Washington Watch

July 1, 2009

Taking on “Additional Risk”

Air Force leaders in 2010 will shrink the fighter force by about 3.5 wings to save money, free up funds for other missions, and lower its manpower requirements.

This can be done, USAF leaders said, because the Pentagon leadership under Secretary of Defense Robert M. Gates perceives that the US will enjoy unchallenged air dominance until 2015 or so.

However, key members of Congress weren’t immediately convinced, and wondered openly and forcefully in budget hearings whether USAF is unwisely divesting itself of needed capability.

Moreover, the Air Force itself acknowledges that, under the new scheme, its ability to prosecute two major combat operations at once will be “degraded.” The two-war capability has always been shorthand for military sufficiency.

For all that, Secretary of the Air Force Michael B. Donley averred that USAF has a “window of opportunity” to “take some additional strategic risk” and reduce its tactical air forces by some 254 aircraft in Fiscal 2010. Five aircraft already were scheduled for retirement; the other 249 had been slated for inactivation, but over five years, not 12 months.

The 249 comprise 112 F-15s, 134 F-16s, and three A-10s. The other five were F-16s tagged to retire in Fiscal 2010.

The bulk of the aircraft—about 200—would come out of active units and the remainder from the Guard and Reserve. Air Force aides calculated the savings of these moves to be $351 million in Fiscal 2010 and $3.5 billion over the next five years.

The cuts will cause the Air Force to assume higher risk in meeting its national strategy obligations “during the next … six to seven years,” Donley said. The money and manpower saved by cutting fighters will be put toward missions considered higher priority, such as unmanned aerial vehicles, intelligence, surveillance, and reconnaissance, “and in the nuclear enterprise,” he explained.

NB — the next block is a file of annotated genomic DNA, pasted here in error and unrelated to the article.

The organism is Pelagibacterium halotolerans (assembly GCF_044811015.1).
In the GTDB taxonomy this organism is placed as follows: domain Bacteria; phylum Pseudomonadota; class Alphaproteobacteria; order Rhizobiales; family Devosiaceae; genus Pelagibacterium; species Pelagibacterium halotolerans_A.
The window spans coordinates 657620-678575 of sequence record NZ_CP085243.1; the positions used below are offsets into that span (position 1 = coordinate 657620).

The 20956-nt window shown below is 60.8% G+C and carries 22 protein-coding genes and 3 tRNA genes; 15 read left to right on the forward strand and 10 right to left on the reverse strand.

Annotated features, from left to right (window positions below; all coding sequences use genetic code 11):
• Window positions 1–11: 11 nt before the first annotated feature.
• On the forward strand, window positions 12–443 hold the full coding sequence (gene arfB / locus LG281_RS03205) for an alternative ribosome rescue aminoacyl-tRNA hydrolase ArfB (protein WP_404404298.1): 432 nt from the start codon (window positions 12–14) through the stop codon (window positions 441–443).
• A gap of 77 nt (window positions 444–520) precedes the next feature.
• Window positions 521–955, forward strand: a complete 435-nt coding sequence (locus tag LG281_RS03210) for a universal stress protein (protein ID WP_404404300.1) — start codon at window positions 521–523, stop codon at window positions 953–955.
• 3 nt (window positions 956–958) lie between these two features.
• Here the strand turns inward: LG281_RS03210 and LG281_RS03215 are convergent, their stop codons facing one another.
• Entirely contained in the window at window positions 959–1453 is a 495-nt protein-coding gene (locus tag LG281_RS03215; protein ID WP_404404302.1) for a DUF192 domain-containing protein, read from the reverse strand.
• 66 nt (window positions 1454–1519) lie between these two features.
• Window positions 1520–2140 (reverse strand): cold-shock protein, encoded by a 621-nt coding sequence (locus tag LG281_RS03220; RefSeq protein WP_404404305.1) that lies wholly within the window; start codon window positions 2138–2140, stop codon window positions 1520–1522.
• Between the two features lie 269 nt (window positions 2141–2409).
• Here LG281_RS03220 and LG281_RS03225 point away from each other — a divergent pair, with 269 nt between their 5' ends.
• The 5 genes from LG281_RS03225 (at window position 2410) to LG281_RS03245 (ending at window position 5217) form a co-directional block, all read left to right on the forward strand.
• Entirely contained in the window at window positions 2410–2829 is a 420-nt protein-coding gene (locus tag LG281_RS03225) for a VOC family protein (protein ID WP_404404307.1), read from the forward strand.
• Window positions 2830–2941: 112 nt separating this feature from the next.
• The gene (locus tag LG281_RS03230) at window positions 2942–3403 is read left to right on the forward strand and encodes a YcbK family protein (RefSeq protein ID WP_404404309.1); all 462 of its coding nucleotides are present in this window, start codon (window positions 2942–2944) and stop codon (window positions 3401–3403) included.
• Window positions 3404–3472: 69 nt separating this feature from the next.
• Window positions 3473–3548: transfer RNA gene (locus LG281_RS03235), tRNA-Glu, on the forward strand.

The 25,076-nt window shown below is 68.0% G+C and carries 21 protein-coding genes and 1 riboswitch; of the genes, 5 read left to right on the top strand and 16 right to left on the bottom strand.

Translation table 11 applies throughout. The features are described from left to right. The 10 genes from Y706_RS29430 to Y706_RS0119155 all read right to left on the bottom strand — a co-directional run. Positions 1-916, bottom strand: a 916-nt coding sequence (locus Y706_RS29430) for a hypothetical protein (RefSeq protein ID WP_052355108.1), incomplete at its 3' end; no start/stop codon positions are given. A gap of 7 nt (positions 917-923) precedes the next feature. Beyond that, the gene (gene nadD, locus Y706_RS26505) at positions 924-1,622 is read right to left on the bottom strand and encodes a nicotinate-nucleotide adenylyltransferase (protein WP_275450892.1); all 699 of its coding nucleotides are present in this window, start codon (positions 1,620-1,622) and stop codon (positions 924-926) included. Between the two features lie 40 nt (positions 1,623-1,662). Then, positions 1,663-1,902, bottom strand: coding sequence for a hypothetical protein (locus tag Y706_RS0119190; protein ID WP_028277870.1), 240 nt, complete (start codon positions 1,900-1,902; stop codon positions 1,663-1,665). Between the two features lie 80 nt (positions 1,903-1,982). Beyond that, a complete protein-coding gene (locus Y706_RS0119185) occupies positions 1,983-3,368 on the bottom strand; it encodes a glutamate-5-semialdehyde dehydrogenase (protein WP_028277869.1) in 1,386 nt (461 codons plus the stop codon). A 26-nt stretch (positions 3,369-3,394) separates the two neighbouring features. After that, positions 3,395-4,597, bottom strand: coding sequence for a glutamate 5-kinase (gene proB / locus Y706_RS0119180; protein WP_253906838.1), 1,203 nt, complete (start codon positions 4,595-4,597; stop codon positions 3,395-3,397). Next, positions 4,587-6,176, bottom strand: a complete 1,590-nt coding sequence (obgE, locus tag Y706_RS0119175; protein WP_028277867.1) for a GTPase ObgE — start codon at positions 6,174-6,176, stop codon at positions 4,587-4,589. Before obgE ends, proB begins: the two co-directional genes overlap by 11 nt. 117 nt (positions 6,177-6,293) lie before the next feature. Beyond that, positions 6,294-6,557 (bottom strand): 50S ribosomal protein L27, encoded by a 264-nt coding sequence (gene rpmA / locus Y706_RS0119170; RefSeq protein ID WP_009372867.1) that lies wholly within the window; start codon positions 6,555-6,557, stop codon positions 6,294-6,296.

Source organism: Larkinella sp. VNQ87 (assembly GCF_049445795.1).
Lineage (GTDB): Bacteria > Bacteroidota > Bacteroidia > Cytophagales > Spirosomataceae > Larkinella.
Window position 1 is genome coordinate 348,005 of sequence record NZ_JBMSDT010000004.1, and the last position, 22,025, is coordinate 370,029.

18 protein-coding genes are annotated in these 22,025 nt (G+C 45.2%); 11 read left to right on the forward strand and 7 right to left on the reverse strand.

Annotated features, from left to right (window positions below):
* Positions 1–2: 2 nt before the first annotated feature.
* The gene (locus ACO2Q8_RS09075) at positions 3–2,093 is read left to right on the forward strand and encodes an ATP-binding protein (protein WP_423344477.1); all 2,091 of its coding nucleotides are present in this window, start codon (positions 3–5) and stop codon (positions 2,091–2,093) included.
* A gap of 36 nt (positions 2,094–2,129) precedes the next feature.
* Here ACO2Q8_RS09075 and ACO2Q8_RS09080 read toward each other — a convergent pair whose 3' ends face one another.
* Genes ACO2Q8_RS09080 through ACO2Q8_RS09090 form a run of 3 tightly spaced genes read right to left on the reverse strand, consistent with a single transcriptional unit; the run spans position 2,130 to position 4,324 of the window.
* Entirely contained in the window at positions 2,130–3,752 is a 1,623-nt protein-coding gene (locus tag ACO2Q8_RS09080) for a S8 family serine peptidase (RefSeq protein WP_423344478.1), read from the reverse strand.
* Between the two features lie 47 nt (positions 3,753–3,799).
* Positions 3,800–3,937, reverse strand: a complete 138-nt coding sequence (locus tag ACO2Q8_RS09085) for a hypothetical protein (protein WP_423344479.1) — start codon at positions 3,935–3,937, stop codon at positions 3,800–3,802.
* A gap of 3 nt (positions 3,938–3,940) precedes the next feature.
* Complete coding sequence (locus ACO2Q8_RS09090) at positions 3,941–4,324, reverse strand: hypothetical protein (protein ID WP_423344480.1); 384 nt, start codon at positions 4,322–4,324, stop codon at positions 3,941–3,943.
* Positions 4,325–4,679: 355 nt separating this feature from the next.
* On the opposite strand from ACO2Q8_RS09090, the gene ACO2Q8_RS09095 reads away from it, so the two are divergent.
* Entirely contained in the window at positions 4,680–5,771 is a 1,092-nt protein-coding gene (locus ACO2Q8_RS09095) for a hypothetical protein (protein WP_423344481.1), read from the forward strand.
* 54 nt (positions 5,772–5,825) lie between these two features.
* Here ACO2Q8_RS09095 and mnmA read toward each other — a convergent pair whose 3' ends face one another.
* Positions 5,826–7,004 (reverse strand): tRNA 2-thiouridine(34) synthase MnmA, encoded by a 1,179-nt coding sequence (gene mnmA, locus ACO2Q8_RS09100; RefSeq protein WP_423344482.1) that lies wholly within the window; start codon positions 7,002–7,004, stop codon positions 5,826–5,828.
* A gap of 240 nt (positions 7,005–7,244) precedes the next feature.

The idea is to emphasize the shift toward fifth generation fighters—specifically, the F-35, Donley continued. In combination with the F-22, now capped at 187 aircraft, and with enhanced fourth generation fighters, Donley said the fighter force will be “significantly better” in 2025 than it is today, despite the reduction in the number of overall fighters to about 16.5 fighter wing equivalents.

Donley said the budget includes more than $1 billion in Fiscal 2010 alone to improve the F-22—the service later said more than $7 billion is budgeted to enhance the F-22s over the next five years. Older fourth generation fighters which “are going to be around for a longer period of time” would also be modified and upgraded, Donley said. Among these upgrades will be infrared search-and-track systems for the F-15, which would give the aircraft more ability to detect stealthy adversaries; structural upgrades to help the aircraft last longer; software improvements; and additional weapons.

The fighter reductions are a move that “we think … makes strategic sense,” Donley said, although the Air Force declined to explain in budget testimony what has changed in the strategic picture that makes a reduction in fighters acceptable. Gates said in April that he expects a Russian fifth generation fighter to be operational in about 2016 and a Chinese fifth gen fighter to reach service in about 10 years.